On 29 April 2020, the High Court issued a decision that use of the trade mark SKYKICK in the UK infringed Sky Plc’s registrations for the mark SKY. While the finding of infringement is not especially noteworthy in itself, the decision is of great significance to brand owners in general and their representatives as explained below.
Sky Plc, the well known television broadcaster, sued SkyKick UK Ltd, a company supplying cloud migration IT services, for trade mark infringement in the UK for use of the mark SKYKICK and other similar marks. In response, SkyKick denied infringement and claimed that Sky’s trade mark registrations were invalid because a) the wording of their specifications of goods/services lacked clarity and precision, and b) the applications were filed in bad faith because Sky did not intend to use the marks concerned for all of the goods and services covered by them.
The High Court judge requested guidance from the Court of Justice of the European Union (CJEU) as to, firstly, the need for clarity and precision in the specifications of goods/services for trade mark registrations and, secondly, the extent to which a registration could be held invalid if it was found to have been filed in bad faith. The CJEU ruled that, while a lack of clarity or precision in their specifications of goods/services is not a ground for invalidation, trade mark registrations can be partially invalidated on the ground of bad faith in respect of those goods/services included in the specification for which the proprietor had no intention to use their mark.
The High Court Decision
Following the CJEU’s ruling, the judge dismissed SkyKick’s claim that Sky’s registrations were invalid because their specifications of goods/services lacked clarity or precision. With regard to SkyKick’s claim of bad faith, however, it was a slightly different story. Although Sky’s registrations clearly could not be declared wholly invalid on the ground of having been filed in bad faith, there was the possibility of the registrations being partially invalidated (i.e. in respect of those goods/services for which it could be shown that the registrations were applied for in bad faith). In this regard, and while accepting that applicants are justified from a commercial viewpoint in seeking protection for goods/services for which they may desire to use their trade mark in the future (and that they also have a legitimate interest in seeking “a modest penumbra of protection” that extends beyond this) the judge declared various terms in the specifications of goods/services for Sky’s registrations to be partially invalid for bad faith. For example, the term “computer software” in Class 9 was held to be unduly broad and so was amended to the much more specific and limited:-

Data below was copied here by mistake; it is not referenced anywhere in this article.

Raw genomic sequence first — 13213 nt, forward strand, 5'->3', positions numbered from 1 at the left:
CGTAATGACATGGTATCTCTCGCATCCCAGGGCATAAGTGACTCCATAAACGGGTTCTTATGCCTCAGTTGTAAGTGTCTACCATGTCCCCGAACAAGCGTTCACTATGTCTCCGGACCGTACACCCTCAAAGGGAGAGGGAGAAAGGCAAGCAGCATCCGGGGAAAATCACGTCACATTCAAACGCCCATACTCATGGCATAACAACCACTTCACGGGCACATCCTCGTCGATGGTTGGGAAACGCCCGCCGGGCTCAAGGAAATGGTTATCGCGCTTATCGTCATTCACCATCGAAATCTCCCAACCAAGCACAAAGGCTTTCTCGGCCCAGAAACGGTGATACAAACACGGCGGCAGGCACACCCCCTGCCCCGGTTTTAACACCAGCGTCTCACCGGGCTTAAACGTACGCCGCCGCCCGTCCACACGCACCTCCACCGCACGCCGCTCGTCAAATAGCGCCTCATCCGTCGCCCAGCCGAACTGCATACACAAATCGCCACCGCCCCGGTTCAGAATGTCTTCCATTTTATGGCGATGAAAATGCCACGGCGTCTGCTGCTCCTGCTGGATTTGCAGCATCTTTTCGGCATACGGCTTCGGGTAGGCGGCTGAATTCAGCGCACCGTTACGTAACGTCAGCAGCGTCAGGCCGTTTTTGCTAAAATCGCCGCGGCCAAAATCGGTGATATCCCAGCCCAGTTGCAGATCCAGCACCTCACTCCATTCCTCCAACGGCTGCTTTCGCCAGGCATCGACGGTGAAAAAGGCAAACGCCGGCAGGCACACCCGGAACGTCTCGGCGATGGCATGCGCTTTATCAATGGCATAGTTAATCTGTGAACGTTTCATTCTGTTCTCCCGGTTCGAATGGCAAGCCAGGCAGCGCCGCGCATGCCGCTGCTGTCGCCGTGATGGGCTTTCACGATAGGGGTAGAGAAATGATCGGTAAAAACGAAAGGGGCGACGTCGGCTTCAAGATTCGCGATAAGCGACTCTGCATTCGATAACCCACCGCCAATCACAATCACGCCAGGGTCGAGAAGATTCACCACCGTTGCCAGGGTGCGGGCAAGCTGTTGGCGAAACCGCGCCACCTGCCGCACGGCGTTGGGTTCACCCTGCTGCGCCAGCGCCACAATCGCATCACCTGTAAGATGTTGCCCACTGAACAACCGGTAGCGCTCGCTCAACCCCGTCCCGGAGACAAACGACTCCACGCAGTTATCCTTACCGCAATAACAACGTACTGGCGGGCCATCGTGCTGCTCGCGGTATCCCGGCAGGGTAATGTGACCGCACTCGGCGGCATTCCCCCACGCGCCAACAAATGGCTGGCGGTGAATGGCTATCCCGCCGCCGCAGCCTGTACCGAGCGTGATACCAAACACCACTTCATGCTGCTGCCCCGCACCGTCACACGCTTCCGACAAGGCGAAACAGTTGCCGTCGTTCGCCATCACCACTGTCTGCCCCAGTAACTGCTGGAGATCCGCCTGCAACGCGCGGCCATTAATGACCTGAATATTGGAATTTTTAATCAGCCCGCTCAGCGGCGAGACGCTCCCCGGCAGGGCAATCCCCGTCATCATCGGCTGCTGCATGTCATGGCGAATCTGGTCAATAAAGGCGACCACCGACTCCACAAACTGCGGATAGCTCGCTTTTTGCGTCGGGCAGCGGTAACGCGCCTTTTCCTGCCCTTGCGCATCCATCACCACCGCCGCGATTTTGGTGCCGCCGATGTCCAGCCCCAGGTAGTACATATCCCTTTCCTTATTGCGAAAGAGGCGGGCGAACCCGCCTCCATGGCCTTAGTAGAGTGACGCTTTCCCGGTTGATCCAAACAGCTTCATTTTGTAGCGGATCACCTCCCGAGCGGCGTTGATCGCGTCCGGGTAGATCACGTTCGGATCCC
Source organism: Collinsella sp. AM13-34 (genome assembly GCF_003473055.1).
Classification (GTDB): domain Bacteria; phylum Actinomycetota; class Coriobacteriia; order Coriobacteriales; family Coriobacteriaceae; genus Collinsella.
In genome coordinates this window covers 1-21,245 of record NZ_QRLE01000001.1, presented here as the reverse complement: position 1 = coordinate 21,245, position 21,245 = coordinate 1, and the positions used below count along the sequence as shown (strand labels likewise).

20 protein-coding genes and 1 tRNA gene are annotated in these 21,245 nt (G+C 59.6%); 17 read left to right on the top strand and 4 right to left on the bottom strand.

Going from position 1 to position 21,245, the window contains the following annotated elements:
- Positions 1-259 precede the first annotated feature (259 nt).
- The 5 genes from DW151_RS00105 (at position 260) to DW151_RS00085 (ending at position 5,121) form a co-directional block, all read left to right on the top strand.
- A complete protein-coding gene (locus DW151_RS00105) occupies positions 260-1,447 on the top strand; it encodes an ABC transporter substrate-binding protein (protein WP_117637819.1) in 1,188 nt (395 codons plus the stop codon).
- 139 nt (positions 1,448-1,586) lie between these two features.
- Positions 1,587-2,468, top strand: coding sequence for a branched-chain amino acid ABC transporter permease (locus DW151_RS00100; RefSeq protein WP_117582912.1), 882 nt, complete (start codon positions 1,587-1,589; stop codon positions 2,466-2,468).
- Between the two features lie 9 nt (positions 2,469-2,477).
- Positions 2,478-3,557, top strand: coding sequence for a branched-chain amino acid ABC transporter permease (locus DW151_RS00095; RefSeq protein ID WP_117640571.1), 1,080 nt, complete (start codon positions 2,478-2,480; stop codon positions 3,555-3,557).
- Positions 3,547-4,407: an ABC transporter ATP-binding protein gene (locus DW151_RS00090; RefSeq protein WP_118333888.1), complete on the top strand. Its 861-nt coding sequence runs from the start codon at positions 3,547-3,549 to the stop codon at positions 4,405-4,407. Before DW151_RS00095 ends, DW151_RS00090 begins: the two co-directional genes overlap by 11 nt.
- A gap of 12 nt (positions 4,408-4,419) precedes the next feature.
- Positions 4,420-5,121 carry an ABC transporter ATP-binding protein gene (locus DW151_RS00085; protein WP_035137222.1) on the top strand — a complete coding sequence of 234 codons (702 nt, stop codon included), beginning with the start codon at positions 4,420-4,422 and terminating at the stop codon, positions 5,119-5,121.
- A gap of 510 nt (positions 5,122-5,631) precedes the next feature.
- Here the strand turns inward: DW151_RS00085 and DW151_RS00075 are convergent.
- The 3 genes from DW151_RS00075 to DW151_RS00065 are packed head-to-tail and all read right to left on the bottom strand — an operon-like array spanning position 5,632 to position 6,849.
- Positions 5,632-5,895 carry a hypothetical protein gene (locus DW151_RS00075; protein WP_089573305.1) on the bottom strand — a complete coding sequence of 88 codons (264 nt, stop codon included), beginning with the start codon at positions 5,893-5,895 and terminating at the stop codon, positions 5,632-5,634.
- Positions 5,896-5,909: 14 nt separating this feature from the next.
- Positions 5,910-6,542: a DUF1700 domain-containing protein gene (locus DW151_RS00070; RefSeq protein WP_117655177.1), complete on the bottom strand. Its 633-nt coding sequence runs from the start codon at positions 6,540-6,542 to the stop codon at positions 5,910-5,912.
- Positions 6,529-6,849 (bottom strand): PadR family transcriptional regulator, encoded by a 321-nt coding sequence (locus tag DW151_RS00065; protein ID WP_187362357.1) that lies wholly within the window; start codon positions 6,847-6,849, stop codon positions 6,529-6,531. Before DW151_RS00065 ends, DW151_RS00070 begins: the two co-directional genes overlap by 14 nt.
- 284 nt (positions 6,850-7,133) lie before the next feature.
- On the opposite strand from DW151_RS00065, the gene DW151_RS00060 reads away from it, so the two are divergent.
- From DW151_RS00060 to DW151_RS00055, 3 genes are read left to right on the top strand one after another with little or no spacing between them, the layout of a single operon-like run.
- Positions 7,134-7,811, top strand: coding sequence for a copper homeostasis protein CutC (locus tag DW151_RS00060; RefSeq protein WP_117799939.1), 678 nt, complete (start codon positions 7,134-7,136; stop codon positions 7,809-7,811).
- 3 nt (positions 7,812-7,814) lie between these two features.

“computer software supplied as part of or in connection with any television, video recording or home entertainment apparatus or service; computer software supplied as part of or in connection with any telecommunications apparatus or service; electronic calendar software; application software for accessing audio, visual and/or audio-visual content via mobile telephones and/or tablet computers; games software.”
The finding of infringement was in respect of the specifications for the Sky registrations concerned, following the enforced amendments.
Implications for Future Practice
In light of this decision:-
i) It is to be expected that allegations of bad faith (in respect of registrations with broad specifications of goods/services) will feature in many more trade mark disputes.
ii) Proprietors of registrations with broad specifications should be aware that they could be (and are now more likely to be) attacked on the ground of bad faith; comfort can be taken, however, from the knowledge that the scope of protection will be reduced only to the extent that bad faith is proven. Consequently, proprietors will retain coverage of the goods/services for which their trade mark is actually being used or for which they can show a genuine intention to use the mark.
iii) When filing new applications brand owners should give careful consideration as to how broadly to describe the goods and services to be covered so as not to leave them vulnerable to an attack of bad faith in the future.
iv) When applications are filed with broadly-worded specifications of goods/services it will be interesting to see whether the UK Intellectual Property Office, the European Union Intellectual Property Office and perhaps the national offices in other EU countries will now start to object to broad terms, such as “computer software”, during the examination procedure. If not, and while it will remain difficult to challenge such terms for lack of clarity or precision after the application has been granted (in line with the aforementioned CJEU ruling), there is now a much greater risk that the resulting registrations will be attacked for bad faith.